Select Page

The Mouse Trap Trapper

The Mouse Trap Trapper

I was recently asked to assess a Minor Midget ‘AAA’ goaltender who was deemed to be struggling by his coach. One of the things I found flawed in his game is something I refer to as THE MOUSE TRAP TRAPPER. I will discuss this very briefly as a technical tip to developing goaltenders.

There are numerous variations that one will encounter as a goaltending observer with respect to the location of the goalie’s trapper while in the ready stance or set position. This varies based not only on the personal preference of the goaltender but also on the instructors with whom said goaltender has trained, and the philosophy of different goaltending schools.

Photo #1 reveals what I believe to be a reasonable approach to the trapper position:

Trapper Position

 

There are certain principles which I believe must be adhered to including the following: (1) The trapper hand must be held out in front of the body. (2) The trapper must actually be open to catch the puck. (3) The trapper , just like the rest of the goaltender, must be square to the attack and (4) it should be angled slightly downward (i.e., closed) from the top to the bottom. The final point hopefully means that the puck (if not caught) will drop down in front of the goaltender and not deflect upward and potentially into the net.

This leads us to The Mouse Trap trapper.

Photo #2 shows how the goaltender I assessed was holding the trapper with the arm far away from the body (opening up the 6th hole) and the pocket facing the ice surface. You want the pocket facing the shooter and covering some net surface area.

mouse trap trapper

 

If you have the pocket facing the ice surface you will require an additional small move and added time to get the pocket in position to catch the projectile. I refer to it as the mouse trap trapper because it reminds me of the children’s board game ‘Mouse Trap’ where the net comes down over the mouse as it runs around the board. The positioning actually looks impressive when you see it and the goalie looks intense but image is NOT what stops pucks. It is sound technique and a great competitive spirit.

In conclusion, you will see goaltenders of all ages and abilities holding their trapper in many different positions. We all remember the photographs of Gump Worsley or Johnny Bower holding their trapper beside their pad below knee level. THE MOUSE TRAP TRAPPER is but another trapper location variant but I just don’t see it being a sound technical approach.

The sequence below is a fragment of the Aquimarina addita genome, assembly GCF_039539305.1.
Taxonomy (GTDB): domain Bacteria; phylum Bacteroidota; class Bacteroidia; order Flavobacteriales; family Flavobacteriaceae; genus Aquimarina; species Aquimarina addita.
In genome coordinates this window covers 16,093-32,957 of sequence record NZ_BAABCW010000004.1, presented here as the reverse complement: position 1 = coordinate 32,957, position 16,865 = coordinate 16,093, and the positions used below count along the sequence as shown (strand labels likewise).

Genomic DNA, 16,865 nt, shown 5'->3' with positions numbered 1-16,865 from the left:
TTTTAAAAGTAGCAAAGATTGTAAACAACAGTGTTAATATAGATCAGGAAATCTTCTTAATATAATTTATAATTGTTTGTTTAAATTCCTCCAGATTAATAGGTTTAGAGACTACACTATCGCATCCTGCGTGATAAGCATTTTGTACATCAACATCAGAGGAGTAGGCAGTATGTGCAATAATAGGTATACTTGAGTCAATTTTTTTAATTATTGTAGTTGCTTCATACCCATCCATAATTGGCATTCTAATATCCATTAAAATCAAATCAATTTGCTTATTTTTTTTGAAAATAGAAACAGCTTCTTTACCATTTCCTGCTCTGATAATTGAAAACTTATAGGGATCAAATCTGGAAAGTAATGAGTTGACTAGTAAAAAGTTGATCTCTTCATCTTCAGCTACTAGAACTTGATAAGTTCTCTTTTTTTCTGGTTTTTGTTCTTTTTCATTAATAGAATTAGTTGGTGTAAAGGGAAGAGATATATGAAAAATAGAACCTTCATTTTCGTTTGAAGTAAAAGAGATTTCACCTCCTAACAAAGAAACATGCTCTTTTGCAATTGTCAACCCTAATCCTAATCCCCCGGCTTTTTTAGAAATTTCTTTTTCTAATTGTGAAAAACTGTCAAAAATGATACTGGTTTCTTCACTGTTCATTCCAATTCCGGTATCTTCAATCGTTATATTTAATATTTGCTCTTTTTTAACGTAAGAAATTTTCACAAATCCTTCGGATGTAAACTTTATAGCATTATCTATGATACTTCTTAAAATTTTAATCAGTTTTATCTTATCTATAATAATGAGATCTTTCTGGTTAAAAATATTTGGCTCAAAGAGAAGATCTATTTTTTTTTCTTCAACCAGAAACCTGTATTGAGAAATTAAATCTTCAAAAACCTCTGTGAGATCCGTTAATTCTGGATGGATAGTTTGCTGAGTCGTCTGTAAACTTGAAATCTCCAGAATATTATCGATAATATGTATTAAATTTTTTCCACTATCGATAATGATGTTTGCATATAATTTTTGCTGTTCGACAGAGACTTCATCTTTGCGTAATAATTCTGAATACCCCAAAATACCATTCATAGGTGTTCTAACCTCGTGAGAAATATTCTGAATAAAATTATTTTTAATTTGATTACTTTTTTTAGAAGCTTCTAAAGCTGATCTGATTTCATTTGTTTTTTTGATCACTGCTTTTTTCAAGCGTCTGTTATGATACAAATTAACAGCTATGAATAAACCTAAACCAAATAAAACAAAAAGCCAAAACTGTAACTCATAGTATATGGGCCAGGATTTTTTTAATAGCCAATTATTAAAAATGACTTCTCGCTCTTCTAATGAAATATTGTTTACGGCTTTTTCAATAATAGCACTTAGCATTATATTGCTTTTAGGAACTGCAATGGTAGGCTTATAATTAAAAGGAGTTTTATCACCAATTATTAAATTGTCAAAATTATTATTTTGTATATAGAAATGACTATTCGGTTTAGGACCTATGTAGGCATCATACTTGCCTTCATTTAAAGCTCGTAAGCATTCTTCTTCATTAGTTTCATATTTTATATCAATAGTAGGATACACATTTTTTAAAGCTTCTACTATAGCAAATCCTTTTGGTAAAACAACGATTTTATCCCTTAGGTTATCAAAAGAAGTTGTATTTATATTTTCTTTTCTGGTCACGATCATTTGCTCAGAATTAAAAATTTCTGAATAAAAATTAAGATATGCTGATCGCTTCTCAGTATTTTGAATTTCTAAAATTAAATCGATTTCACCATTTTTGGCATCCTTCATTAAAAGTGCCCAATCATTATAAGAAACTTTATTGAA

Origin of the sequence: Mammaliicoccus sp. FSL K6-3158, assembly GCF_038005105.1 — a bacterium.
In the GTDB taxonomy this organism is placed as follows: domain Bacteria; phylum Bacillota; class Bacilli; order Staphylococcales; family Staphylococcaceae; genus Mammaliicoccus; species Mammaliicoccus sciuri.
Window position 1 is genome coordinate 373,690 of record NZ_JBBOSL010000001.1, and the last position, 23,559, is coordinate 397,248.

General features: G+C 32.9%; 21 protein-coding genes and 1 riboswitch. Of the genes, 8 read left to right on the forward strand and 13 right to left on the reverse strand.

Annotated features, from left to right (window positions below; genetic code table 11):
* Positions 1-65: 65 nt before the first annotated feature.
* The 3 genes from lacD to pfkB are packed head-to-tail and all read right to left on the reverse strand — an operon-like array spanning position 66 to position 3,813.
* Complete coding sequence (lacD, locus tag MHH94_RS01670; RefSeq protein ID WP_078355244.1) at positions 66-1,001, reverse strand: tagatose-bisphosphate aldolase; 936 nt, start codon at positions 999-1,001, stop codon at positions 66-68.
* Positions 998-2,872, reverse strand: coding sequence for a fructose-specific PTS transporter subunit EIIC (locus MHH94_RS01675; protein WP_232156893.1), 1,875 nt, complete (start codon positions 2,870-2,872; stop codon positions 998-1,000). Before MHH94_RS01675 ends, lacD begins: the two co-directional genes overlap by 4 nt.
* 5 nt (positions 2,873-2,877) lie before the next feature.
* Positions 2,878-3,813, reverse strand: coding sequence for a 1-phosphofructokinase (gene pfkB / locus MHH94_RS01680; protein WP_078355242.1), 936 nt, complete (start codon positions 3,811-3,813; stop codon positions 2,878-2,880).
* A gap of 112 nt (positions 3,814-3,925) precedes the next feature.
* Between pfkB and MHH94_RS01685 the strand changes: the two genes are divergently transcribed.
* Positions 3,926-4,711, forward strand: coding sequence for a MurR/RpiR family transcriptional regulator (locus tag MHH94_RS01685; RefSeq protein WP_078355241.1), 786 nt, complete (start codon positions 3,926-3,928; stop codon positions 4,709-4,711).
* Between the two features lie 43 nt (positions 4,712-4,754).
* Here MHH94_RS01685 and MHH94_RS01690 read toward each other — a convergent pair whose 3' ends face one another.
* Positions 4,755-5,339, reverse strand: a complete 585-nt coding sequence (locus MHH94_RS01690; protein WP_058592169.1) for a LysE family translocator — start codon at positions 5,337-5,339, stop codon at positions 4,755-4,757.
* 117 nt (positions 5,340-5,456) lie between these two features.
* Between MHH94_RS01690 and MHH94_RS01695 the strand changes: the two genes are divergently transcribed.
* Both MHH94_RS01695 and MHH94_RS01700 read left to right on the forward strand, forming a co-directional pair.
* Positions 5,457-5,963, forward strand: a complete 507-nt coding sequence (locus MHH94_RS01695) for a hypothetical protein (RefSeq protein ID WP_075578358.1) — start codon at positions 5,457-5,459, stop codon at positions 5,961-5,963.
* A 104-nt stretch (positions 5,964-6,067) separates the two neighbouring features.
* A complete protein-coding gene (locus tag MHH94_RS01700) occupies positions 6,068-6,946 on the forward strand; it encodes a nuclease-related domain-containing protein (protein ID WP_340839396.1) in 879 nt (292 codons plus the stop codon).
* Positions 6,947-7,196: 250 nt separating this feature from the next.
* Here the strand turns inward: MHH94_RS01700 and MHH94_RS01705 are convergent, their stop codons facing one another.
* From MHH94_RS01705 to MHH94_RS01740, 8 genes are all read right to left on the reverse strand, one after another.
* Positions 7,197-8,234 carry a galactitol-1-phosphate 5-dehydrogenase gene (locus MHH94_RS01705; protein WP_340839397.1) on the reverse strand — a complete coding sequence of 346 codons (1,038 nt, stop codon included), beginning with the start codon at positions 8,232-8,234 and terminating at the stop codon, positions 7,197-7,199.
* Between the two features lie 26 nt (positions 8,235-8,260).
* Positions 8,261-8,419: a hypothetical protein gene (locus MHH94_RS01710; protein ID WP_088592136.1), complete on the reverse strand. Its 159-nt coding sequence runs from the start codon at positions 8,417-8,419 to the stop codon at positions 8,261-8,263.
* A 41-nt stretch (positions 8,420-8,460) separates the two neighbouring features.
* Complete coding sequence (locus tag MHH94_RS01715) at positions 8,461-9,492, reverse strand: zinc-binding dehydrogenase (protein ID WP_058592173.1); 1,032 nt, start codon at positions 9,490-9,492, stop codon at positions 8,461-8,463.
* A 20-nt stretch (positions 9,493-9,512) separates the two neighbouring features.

Copyright 2011 Tomas Hertz, MD,BA

About The Author

Tomas Hertz, MD BA

Tomas Hertz has been a contributing author to InGoal Magazine since 2010. He operated  "No Holes, No Goals Goaltending" in Kingston, Ontario for a decade and worked with developing goalies in the G.K.M.H.A. and K.A.M.H.A. He remains active as a timekeeper in the O.M.H.A. - O.W.H.A., the O.J.H.L. (Kingston Voyageurs), and the O.U.A.A. (R.M.C. Palladins). 

7 Comments

  1. Ryan

    IS THAT LEAF IN NET ?

  2. Tomas Hertz,MD,BA

    yes!

  3. Ryan

    That’s great great goalie i haven seen many kids work as hard as we does i coached him a lot this summer at Franco Canadian and one camp i trained with him he is a good goalie.

  4. Ryan

    and btw love the article all your ones are great

  5. paul szabo

    I am amazed at how many goalies, even those who are experienced or elite level, still hold their glove in a ”closed” position i.e. tight to the body, fingers forward (what is sometimes called the handshake position). Any of these require an extra movement to make the save, just as the article explained. Yet look at how many examples we have of this in the pros- Kiprusoff uses what is effectively the mousetrap position and rotates his wrist on every glove save, Luongo has to open up his hand to face the shot because he too uses a rather fingers forward position. And these guys are in the NHL

  6. Tomas Hertz,MD,BA

    Hi Paul! Yes ! It is interesting the numerous variations that exist. Another thing about Kipper is rotating his trapper to catch the puck in front of his chest like a baseball player. Many professional instructors refer to this as the “Kipper Catch”. When I first learned about this I thought it was stupid for a couple of reasons. (1) Why not use your body unit and craddle the puck since it seems to me a much safer option! (2) It goes against the conventional wisdom of not crossing the midline with your gloves. How many times as intructors have we seen a young boy ,with a shot to his trapper side, turn and try to hit it away with his blocker or vica cersa more commonly? (ans: Many times). Then I learned more about it and the fact that for quick transitional purposes this was a much quicker and effcicient method(i.e., if you to transition the play quickly then do the Kipper Catch, drop the puck immediately, and pass it to a teammate. In the end we both know that as instructors we teach fundamental principles and the ngoaltender takes it from there. If they stop he puck with their trapper behind their head who care, right ? Just stop it ! I enjoy your articles and wish I had the ability to make nice graphics like yours !

  7. Tomas Hertz,MD,BA

    Hi Ryan ! Thanks for your kind comments about Leif! He works very hard with Dave and Marco and with the OHL’s Frontenac’s goaltending coach here in Kingston. He has to continue to work very hard and stay humble but a lot of good people are interested in helping him. More than anything he is a good human being! Glad you like that articles. Thanks !!